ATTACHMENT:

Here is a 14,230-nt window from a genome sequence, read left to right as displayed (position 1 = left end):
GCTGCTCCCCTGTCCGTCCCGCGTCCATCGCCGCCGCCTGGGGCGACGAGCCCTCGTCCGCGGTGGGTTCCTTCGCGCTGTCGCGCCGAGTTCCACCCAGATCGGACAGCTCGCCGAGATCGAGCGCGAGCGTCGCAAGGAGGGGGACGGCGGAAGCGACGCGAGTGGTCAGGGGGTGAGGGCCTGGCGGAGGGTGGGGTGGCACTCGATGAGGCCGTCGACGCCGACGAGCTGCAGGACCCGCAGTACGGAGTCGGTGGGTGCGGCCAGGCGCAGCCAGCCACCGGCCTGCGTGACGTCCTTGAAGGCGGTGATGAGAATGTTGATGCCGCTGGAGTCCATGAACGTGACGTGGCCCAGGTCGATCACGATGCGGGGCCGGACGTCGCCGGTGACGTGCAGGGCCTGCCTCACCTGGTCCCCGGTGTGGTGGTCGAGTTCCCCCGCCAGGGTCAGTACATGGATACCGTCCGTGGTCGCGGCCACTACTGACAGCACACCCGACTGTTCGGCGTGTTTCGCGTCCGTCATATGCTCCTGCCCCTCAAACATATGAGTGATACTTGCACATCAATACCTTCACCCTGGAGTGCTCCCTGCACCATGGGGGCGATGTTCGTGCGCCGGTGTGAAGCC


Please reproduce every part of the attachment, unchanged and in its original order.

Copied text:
Here is a 14,230-nt window from a genome sequence, read left to right as displayed (position 1 = left end):
GCTGCTCCCCTGTCCGTCCCGCGTCCATCGCCGCCGCCTGGGGCGACGAGCCCTCGTCCGCGGTGGGTTCCTTCGCGCTGTCGCGCCGAGTTCCACCCAGATCGGACAGCTCGCCGAGATCGAGCGCGAGCGTCGCAAGGAGGGGGACGGCGGAAGCGACGCGAGTGGTCAGGGGGTGAGGGCCTGGCGGAGGGTGGGGTGGCACTCGATGAGGCCGTCGACGCCGACGAGCTGCAGGACCCGCAGTACGGAGTCGGTGGGTGCGGCCAGGCGCAGCCAGCCACCGGCCTGCGTGACGTCCTTGAAGGCGGTGATGAGAATGTTGATGCCGCTGGAGTCCATGAACGTGACGTGGCCCAGGTCGATCACGATGCGGGGCCGGACGTCGCCGGTGACGTGCAGGGCCTGCCTCACCTGGTCCCCGGTGTGGTGGTCGAGTTCCCCCGCCAGGGTCAGTACATGGATACCGTCCGTGGTCGCGGCCACTACTGACAGCACACCCGACTGTTCGGCGTGTTTCGCGTCCGTCATATGCTCCTGCCCCTCAAACATATGAGTGATACTTGCACATCAATACCTTCACCCTGGAGTGCTCCCTGCACCATGGGGGCGATGTTCGTGCGCCGGTGTGAAGCC